I learned a lot in my first job as a manager. In part because it wasn’t a traditional business, nor a normal management position. My first real job as a manager was being Station Manager at my college radio station. It was an interesting situation. We had about 120 people that worked at the station. We were a commercial station (one of the few commercial college stations around), so we had advertising.
The people that sold ads got some commissions, but every other person working there was a volunteer. Not only were they volunteers, but since they were all students at the time, they were volunteers that probably had more important things to be doing than working at the radio station – like studying.
And yet, the station had to stay on the air. We needed DJs to play records, people to filter through all the music sent to us, people to put together newscasts and then deliver, people to do play-by-play for our university’s sports broadcasts, engineers to keep the transmitter working, producers to make ads, and promotions people to try to encourage listeners to give us some of their time.
That’s a lot of jobs – especially for a pack of volunteers that all have other things on which they’re supposed to be spending their time.
And there were crises. The day I was named Station Manager two of the most experienced people at the station wanted to quit because they weren’t happy with how the job allocations for the coming year had been handled. So I had to figure out how to keep them happy, without being able to force them to do anything, and without much in the way of compensation to offer them (other than appreciation).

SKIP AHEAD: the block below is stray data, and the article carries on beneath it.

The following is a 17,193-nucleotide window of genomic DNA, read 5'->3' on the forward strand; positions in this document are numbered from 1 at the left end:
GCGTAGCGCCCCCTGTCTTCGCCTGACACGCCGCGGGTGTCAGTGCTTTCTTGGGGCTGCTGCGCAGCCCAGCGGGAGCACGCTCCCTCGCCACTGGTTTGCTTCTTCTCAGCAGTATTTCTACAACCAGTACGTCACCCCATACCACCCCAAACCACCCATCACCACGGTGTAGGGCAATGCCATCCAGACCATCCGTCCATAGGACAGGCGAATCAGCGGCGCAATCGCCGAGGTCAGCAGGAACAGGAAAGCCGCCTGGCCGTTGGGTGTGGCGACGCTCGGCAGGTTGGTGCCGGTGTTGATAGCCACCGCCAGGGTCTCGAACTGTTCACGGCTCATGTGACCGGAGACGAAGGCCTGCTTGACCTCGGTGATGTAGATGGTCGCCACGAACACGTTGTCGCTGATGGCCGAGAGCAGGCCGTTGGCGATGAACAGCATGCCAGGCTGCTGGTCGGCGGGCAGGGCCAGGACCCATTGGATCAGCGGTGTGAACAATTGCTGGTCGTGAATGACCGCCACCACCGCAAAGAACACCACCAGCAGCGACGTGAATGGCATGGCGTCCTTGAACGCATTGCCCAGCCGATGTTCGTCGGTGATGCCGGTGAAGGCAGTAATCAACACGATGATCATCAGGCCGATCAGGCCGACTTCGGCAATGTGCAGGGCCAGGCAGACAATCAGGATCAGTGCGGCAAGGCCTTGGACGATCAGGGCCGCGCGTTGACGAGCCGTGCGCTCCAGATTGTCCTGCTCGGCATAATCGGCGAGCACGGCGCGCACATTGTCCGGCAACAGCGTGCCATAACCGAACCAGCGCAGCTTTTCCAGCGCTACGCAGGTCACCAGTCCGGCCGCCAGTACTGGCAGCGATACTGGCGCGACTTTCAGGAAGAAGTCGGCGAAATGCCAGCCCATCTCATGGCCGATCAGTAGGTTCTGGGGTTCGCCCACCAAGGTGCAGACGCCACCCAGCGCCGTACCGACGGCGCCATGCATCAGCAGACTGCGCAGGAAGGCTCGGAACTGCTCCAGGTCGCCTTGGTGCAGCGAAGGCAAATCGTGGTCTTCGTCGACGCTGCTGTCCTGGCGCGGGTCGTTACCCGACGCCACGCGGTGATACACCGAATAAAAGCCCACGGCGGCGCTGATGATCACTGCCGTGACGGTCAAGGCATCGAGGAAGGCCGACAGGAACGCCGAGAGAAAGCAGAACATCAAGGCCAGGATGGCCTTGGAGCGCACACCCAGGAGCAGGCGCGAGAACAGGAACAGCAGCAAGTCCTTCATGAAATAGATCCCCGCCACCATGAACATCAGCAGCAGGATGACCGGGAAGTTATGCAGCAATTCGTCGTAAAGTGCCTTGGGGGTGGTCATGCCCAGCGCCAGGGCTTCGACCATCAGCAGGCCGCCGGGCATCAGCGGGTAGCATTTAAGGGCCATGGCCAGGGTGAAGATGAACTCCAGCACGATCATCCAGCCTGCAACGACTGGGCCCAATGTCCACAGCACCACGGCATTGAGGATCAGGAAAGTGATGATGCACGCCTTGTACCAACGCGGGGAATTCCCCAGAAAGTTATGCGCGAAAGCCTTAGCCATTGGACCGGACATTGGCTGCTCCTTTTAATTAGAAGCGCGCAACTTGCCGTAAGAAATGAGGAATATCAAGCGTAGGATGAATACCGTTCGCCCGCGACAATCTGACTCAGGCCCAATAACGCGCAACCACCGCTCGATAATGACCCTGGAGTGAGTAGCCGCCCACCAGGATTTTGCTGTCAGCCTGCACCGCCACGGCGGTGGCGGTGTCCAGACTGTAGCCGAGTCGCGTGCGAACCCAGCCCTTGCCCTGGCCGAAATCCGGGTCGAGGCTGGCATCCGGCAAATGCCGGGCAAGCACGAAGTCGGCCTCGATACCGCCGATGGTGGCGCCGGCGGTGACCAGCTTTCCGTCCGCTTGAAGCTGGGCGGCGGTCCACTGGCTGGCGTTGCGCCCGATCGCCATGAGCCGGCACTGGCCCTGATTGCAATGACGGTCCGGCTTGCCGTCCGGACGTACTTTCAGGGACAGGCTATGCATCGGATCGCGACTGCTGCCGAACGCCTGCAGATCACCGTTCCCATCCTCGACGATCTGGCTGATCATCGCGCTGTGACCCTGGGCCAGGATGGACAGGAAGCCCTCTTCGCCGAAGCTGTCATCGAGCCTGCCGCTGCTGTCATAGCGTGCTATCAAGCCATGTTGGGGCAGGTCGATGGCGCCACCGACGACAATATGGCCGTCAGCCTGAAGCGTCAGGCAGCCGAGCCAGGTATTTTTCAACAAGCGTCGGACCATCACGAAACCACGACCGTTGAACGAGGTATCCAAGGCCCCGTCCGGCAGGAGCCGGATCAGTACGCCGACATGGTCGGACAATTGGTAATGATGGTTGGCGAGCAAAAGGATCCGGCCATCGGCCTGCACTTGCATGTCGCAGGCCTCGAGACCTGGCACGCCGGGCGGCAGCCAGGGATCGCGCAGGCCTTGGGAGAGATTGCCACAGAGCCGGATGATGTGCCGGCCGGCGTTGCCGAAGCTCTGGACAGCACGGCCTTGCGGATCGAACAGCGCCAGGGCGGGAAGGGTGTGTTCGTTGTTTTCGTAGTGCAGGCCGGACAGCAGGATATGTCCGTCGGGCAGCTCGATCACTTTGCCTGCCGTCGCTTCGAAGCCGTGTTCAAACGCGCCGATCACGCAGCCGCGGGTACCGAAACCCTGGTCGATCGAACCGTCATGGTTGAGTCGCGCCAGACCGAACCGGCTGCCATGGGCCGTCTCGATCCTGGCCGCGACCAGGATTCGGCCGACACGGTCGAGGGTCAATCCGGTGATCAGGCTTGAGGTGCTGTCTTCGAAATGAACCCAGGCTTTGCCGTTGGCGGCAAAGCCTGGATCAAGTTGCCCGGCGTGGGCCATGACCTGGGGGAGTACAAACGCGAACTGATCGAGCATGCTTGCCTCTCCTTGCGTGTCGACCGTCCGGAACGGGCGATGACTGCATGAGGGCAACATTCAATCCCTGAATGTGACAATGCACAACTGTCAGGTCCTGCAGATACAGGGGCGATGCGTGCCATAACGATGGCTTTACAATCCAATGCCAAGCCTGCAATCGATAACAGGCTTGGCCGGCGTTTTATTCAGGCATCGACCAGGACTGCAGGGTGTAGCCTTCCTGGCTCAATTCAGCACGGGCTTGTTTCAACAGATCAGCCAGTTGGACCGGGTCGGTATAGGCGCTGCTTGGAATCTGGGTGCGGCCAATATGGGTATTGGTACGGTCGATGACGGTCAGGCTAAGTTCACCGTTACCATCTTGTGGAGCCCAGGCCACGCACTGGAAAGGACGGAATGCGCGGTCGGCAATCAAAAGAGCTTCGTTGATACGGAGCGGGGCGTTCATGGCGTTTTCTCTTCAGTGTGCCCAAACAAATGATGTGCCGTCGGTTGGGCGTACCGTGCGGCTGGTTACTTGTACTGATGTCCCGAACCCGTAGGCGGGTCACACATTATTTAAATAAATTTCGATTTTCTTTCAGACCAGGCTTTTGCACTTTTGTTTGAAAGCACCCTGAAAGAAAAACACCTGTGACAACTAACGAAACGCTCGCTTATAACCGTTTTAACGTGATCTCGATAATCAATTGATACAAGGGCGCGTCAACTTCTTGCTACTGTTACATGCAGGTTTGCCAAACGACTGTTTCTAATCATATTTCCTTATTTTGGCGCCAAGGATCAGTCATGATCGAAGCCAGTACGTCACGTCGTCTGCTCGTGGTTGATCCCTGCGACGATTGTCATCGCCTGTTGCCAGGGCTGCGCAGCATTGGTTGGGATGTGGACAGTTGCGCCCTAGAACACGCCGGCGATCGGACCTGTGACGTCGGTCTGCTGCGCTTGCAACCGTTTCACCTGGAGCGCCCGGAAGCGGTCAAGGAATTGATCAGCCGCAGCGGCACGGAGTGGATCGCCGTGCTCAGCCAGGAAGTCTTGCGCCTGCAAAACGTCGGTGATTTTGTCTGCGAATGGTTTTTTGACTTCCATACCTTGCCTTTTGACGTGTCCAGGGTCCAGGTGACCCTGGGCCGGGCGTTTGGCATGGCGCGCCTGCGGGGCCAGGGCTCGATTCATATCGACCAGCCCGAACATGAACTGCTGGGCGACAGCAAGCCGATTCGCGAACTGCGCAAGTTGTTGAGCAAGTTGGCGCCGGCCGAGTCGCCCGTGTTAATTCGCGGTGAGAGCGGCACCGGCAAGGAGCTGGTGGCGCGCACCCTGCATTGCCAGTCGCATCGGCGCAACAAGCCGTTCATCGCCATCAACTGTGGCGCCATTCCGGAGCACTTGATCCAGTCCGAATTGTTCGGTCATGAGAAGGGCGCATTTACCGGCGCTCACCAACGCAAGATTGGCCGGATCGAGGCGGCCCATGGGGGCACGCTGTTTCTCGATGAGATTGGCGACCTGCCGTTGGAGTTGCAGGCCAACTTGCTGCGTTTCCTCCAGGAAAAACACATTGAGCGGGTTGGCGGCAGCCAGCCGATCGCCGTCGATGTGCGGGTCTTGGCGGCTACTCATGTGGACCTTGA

In the course of dealing with those problems, and with the other issues that got in the way of keeping the station on the air, I learned a lot about what motivates people, and what rewards them. Some of the things I learned are:
- Passion trumps everything: passion is what kept the station running. It’s why I got involved with it in the first place. All of us were passionate about finding music and sharing it with people (or sharing the news, or sports). How can you keep a group of 120 volunteers going? Purpose.
- You can’t use power: when everyone is a volunteer (with more important things that the should probably be doing!), you can’t force them to do anything. If they don’t like the situation, they’ll quit.
- The number one job of managers is to remove obstacles: when you have neither carrots nor sticks to fall back on for motivation, you develop a different set of management skills. Finding the things that motivate people is one of them. The big one though is figuring out how to clear out the obstacles that prevent people from getting things done. A good manager is not a director, but rather a supporter.
Most of you aren’t managing all-volunteer organisations, so you may ask: so what? Here’s the thing that I realised though – the more I managed in “real” businesses, the more I realised that all of the lessons I learned at the radio station still held true. Carrots and sticks don’t work very well anymore (see the talk by Dan Pink). Here’s how Douglas Rushkoff puts it in Get Back in the Box:
These top-down, regimented forms of group cohesion could not cope with the complexity of real human beings interacting with one another. Our newfound ability to embrace more complex dynamics changes all this. Instead of trying to get everyon to conform to a simple set of commands, a great manager, organizer, or leader strives to create an environment or provide the tools through which people naturally cooperate.
So answer this question then act on it and you’ll be a better manager:
What would I do differently if everyone reporting to me was a volunteer?